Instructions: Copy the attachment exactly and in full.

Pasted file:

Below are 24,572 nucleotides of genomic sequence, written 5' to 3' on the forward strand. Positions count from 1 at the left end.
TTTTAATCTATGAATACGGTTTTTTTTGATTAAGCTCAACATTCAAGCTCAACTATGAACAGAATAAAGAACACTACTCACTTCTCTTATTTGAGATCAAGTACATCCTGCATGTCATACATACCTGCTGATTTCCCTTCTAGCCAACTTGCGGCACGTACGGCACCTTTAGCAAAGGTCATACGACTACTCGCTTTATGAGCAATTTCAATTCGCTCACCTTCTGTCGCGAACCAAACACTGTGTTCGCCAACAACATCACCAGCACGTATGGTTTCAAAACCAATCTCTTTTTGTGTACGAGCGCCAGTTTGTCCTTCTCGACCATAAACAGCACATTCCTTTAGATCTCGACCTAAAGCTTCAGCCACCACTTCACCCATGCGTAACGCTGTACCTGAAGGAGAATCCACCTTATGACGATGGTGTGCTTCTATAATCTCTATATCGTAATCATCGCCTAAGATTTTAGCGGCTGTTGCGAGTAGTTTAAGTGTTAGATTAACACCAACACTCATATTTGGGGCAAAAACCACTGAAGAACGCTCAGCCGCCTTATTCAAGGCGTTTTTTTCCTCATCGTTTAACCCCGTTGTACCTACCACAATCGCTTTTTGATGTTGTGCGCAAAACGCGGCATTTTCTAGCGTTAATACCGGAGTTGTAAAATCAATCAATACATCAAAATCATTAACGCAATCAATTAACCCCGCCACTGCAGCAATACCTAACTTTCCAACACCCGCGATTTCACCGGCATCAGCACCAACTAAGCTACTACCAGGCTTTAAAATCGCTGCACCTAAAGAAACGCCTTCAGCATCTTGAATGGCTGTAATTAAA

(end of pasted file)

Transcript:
Below are 24,572 nucleotides of genomic sequence, written 5' to 3' on the forward strand. Positions count from 1 at the left end.
TTTTAATCTATGAATACGGTTTTTTTTGATTAAGCTCAACATTCAAGCTCAACTATGAACAGAATAAAGAACACTACTCACTTCTCTTATTTGAGATCAAGTACATCCTGCATGTCATACATACCTGCTGATTTCCCTTCTAGCCAACTTGCGGCACGTACGGCACCTTTAGCAAAGGTCATACGACTACTCGCTTTATGAGCAATTTCAATTCGCTCACCTTCTGTCGCGAACCAAACACTGTGTTCGCCAACAACATCACCAGCACGTATGGTTTCAAAACCAATCTCTTTTTGTGTACGAGCGCCAGTTTGTCCTTCTCGACCATAAACAGCACATTCCTTTAGATCTCGACCTAAAGCTTCAGCCACCACTTCACCCATGCGTAACGCTGTACCTGAAGGAGAATCCACCTTATGACGATGGTGTGCTTCTATAATCTCTATATCGTAATCATCGCCTAAGATTTTAGCGGCTGTTGCGAGTAGTTTAAGTGTTAGATTAACACCAACACTCATATTTGGGGCAAAAACCACTGAAGAACGCTCAGCCGCCTTATTCAAGGCGTTTTTTTCCTCATCGTTTAACCCCGTTGTACCTACCACAATCGCTTTTTGATGTTGTGCGCAAAACGCGGCATTTTCTAGCGTTAATACCGGAGTTGTAAAATCAATCAATACATCAAAATCATTAACGCAATCAATTAACCCCGCCACTGCAGCAATACCTAACTTTCCAACACCCGCGATTTCACCGGCATCAGCACCAACTAAGCTACTACCAGGCTTTAAAATCGCTGCACCTAAAGAAACGCCTTCAGCATCTTGAATGGCTGTAATTAAA